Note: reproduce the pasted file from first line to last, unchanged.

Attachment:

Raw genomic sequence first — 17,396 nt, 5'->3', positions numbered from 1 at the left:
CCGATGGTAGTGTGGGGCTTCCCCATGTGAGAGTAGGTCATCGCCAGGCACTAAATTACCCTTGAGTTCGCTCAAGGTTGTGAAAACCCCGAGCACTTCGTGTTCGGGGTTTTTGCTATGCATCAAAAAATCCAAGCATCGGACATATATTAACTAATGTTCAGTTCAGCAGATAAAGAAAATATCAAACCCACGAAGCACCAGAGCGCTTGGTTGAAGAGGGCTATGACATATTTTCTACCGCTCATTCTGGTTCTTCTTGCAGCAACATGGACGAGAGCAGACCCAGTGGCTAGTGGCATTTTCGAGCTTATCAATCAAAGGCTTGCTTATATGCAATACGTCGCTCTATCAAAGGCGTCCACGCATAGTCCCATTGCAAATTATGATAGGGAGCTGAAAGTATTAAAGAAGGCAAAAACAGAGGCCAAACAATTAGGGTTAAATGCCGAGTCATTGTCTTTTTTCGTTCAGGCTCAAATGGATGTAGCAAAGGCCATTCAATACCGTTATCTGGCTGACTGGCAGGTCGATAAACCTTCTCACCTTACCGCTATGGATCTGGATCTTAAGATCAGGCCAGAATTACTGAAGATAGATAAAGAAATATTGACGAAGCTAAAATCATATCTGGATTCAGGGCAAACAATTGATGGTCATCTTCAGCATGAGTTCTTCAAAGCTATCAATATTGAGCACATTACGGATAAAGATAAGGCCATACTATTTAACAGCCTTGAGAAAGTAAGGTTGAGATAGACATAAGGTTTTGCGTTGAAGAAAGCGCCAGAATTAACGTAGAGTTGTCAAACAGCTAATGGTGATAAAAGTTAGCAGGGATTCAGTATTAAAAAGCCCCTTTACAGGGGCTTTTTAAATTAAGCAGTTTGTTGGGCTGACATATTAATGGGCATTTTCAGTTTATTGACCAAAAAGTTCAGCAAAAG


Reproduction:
Raw genomic sequence first — 17,396 nt, 5'->3', positions numbered from 1 at the left:
CCGATGGTAGTGTGGGGCTTCCCCATGTGAGAGTAGGTCATCGCCAGGCACTAAATTACCCTTGAGTTCGCTCAAGGTTGTGAAAACCCCGAGCACTTCGTGTTCGGGGTTTTTGCTATGCATCAAAAAATCCAAGCATCGGACATATATTAACTAATGTTCAGTTCAGCAGATAAAGAAAATATCAAACCCACGAAGCACCAGAGCGCTTGGTTGAAGAGGGCTATGACATATTTTCTACCGCTCATTCTGGTTCTTCTTGCAGCAACATGGACGAGAGCAGACCCAGTGGCTAGTGGCATTTTCGAGCTTATCAATCAAAGGCTTGCTTATATGCAATACGTCGCTCTATCAAAGGCGTCCACGCATAGTCCCATTGCAAATTATGATAGGGAGCTGAAAGTATTAAAGAAGGCAAAAACAGAGGCCAAACAATTAGGGTTAAATGCCGAGTCATTGTCTTTTTTCGTTCAGGCTCAAATGGATGTAGCAAAGGCCATTCAATACCGTTATCTGGCTGACTGGCAGGTCGATAAACCTTCTCACCTTACCGCTATGGATCTGGATCTTAAGATCAGGCCAGAATTACTGAAGATAGATAAAGAAATATTGACGAAGCTAAAATCATATCTGGATTCAGGGCAAACAATTGATGGTCATCTTCAGCATGAGTTCTTCAAAGCTATCAATATTGAGCACATTACGGATAAAGATAAGGCCATACTATTTAACAGCCTTGAGAAAGTAAGGTTGAGATAGACATAAGGTTTTGCGTTGAAGAAAGCGCCAGAATTAACGTAGAGTTGTCAAACAGCTAATGGTGATAAAAGTTAGCAGGGATTCAGTATTAAAAAGCCCCTTTACAGGGGCTTTTTAAATTAAGCAGTTTGTTGGGCTGACATATTAATGGGCATTTTCAGTTTATTGACCAAAAAGTTCAGCAAAAG